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Vodafone presses Germany for more help in broadband roll-out
VODAFONE wants the German government to facilitate the roll-out of ultrafast fibre broadband connections to homes and businesses by investing in the "last mile" of networks, the company's Germany chief was quoted saying.
Germany has been slow to expand its fibre-optic network, causing its vital export industry to fret it will lose competitiveness because slow Internet speeds risk hobbling advances in computer-based manufacturing.
"The last mile to the home is extraordinarily challenging," Vodafone's Germany chief Hannes Ametsreiter told the Welt am Sonntag newspaper.
"It is enormously expensive to rip the road on your own," he added. "It would be better to do it like the Spaniards and Portuguese, for example. The state lays empty pipes, just as it builds highways - that is, state investment in infrastructure.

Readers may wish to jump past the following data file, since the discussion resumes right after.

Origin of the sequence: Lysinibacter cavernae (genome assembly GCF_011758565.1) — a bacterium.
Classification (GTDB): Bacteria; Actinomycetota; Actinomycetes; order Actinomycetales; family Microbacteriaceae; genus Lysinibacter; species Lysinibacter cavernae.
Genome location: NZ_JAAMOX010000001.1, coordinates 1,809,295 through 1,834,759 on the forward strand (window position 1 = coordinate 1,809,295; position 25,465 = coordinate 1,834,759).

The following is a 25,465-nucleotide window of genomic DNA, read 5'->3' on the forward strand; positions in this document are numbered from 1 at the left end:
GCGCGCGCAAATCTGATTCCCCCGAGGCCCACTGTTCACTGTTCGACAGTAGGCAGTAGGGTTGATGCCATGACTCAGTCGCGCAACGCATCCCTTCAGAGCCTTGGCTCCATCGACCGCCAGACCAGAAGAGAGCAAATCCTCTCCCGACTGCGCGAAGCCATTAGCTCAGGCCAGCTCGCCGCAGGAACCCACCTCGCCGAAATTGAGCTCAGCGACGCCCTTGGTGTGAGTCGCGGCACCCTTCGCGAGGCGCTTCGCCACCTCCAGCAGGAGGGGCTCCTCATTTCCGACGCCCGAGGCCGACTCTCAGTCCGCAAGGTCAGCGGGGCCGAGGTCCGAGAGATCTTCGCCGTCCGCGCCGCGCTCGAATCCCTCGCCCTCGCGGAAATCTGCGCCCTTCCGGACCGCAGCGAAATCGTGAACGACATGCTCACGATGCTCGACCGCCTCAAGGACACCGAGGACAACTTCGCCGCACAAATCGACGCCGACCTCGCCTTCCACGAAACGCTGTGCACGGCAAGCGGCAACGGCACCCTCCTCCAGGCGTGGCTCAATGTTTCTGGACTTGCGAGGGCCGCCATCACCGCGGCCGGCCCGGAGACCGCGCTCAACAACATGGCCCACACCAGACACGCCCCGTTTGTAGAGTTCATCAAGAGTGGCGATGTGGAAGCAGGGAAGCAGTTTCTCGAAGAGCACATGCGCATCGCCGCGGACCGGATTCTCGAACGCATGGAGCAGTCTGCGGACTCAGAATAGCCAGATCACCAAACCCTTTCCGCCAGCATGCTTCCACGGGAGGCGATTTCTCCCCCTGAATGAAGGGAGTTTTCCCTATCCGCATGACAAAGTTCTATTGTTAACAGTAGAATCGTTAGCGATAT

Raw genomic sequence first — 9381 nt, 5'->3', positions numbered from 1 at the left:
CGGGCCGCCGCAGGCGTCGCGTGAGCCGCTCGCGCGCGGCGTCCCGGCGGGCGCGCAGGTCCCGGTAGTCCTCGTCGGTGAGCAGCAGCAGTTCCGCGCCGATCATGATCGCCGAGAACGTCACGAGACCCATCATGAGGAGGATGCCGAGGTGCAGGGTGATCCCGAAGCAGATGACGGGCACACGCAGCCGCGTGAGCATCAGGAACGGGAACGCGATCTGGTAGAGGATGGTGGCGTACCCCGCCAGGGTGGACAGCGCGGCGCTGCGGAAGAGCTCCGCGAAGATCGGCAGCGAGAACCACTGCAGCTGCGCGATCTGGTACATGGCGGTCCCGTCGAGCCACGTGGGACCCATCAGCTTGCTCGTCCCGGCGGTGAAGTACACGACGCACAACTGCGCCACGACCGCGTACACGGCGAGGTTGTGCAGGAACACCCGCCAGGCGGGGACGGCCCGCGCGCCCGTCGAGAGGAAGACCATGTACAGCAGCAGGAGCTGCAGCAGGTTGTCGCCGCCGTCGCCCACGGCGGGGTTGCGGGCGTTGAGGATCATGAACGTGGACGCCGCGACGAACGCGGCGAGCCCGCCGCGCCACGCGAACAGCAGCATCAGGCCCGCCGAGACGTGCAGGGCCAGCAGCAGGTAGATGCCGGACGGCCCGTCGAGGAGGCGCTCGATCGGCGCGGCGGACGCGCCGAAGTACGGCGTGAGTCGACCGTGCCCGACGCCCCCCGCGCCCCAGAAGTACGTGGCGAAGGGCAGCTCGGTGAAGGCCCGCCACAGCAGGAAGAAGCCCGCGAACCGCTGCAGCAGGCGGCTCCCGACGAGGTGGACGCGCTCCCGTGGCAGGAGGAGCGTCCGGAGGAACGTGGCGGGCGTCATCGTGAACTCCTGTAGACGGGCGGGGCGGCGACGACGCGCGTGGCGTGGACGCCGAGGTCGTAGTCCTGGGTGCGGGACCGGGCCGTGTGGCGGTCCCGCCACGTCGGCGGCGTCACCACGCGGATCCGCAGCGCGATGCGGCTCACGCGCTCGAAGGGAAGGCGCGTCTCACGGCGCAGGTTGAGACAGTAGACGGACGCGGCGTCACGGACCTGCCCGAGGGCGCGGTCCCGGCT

"Each provider could then pull its cables through these pipes. That's more efficient. And that would fuel competition." Asked if the government had reacted to Vodafone's proposal, Mr Ametsreiter replied: "I am not aware of anything. But it can still come."
Vodafone is aiming, over the next 12 months, to increase to 11 million from nine million the number of German households it provides with ultra-fast Gigabit connections, he said.
If the company is allowed to take over Unitymedia, a unit of Liberty Global, this would rise to 25 million Gigabit connections by 2022, Mr Ametsreiter said.
Vodafone, the world's No 2 mobile operator, agreed last May to pay US$22 billion for Liberty Global's cable networks in German and Eastern European markets to challenge the dominance of former monopolies such as Deutsche Telekom.
The European Union has not raised any major concerns about the impact on Germany's cable market from Vodafone buying Liberty Global's assets, sources with direct knowledge of the matter said last month, improving the chances of the deal going ahead. REUTERS